TAIPEI Because of SARS, overall demand for desktop PCs in China is expected to drop by 15 percent to 20 percent during the second and third quarters.
The spread of SARS (severe acute respiratory syndrome) in China, where it likely originated, has been worse than in any other nation, with more than 5000 cases and nearly 300 deaths.
Beijing, the hardest hit city, has seen its shopping and entertainment centers turn into ghost towns as the government ordered the closing of most public places.
Despite the apparent slowdown, Intel Corp. executives said recently that they haven't seen a discernable impact on chip sales from the SARS epidemic.
However, on Tuesday, the Taiwan-based Market Intelligence Center, which usually bases analysis on surveys of local firms, said consumer desktop PC demand dropped to 40 percent to 50 percent of original forecasts at popular PC markets. Demand in Beijing's PC markets plummeted as much as 85 percent, MIC said, while corporate sales were off by 10 percent to 15 percent.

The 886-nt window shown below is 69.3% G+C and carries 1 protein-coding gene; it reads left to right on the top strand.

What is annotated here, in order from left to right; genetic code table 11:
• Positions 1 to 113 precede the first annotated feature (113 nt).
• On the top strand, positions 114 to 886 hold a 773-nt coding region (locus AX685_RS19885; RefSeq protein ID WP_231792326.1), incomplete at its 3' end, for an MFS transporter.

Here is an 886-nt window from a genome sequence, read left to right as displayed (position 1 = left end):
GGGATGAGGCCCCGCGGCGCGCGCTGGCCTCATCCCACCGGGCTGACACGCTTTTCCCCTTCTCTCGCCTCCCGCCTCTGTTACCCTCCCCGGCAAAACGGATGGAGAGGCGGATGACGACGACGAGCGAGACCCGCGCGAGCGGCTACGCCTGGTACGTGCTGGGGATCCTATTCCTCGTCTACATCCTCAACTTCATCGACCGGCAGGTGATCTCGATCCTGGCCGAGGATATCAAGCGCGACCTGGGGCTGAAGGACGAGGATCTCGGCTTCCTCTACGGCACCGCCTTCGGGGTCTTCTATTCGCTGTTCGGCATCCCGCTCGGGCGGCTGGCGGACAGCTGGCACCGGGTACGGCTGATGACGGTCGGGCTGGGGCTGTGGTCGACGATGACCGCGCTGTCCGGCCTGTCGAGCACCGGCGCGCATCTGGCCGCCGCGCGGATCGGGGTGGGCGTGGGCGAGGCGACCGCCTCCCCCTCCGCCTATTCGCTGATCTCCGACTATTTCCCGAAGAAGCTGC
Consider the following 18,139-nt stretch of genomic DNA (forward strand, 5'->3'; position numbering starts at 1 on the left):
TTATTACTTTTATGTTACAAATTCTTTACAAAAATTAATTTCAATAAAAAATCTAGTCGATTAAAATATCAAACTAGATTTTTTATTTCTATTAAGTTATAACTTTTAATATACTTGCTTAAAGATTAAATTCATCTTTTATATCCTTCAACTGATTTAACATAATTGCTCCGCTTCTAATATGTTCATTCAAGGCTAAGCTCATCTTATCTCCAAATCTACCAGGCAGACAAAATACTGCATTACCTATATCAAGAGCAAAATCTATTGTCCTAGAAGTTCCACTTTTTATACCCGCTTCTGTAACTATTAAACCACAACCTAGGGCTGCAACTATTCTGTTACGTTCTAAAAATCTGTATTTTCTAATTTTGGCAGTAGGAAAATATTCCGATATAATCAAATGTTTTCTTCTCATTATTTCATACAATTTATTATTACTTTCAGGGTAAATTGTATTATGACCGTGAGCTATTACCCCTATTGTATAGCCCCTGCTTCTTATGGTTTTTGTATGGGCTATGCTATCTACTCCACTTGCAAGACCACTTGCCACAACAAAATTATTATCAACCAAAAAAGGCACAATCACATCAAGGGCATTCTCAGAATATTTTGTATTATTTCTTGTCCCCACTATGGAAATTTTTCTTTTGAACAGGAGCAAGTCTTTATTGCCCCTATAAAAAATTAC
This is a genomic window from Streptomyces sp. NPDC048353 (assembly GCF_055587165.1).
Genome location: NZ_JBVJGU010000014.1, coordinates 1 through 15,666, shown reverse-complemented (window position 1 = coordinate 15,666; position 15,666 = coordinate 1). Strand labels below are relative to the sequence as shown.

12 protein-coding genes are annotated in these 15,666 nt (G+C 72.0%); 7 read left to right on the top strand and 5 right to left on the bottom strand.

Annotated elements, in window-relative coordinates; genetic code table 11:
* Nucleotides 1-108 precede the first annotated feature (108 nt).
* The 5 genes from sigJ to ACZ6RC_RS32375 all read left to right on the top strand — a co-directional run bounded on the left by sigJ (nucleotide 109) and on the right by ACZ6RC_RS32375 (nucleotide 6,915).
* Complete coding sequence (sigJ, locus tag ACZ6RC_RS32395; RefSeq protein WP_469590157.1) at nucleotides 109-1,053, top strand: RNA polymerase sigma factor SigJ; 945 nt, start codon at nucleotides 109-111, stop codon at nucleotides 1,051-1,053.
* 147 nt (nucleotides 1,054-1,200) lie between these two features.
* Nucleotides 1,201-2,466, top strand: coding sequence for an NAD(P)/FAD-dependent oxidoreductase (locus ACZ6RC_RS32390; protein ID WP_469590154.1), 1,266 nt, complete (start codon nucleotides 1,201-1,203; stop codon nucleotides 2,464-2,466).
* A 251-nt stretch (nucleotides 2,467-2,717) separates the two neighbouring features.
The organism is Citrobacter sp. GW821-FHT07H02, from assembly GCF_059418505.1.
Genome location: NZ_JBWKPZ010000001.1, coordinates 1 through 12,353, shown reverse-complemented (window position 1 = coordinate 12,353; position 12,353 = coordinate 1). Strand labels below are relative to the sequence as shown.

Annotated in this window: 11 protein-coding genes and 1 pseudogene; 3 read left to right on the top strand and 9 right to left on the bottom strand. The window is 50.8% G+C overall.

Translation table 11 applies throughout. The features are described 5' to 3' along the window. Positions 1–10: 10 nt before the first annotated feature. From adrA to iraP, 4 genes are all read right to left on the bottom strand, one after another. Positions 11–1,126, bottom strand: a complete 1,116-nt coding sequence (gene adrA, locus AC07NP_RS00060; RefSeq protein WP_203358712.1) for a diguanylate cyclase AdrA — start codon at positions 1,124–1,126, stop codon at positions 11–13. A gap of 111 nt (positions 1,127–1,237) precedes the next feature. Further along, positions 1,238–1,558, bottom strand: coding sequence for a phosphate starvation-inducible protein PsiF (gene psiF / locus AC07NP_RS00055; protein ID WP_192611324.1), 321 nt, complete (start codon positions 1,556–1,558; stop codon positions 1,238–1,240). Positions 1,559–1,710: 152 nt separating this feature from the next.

China is Asia's largest PC market. Market researcher IDC expects China's PC sales to nearly double in a few years, from 11.3 million in 2002 to 21.1 million in 2006.
MIC suggested that summer purchases by students, distance education, and a growing number of home offices could lend a small measure of momentum to a recovery, which is already happening among national brands.
The research firm also expects fear of SARS will linger long enough to change buying habits, but the jury is still out on whether this will indeed happen. Nevertheless, MIC said such a trend would increase the importance of advertising, the Internet and telephone commerce and force PC makers to rethink their distribution and sales channels.
A cooling off period is also expected to settle in this quarter for China's cell phone sales. SARS, combined with the increasing popularity of PHS systems pushed by the two main wireline incumbents, will dampen overall sales, MIC said a different report released last week.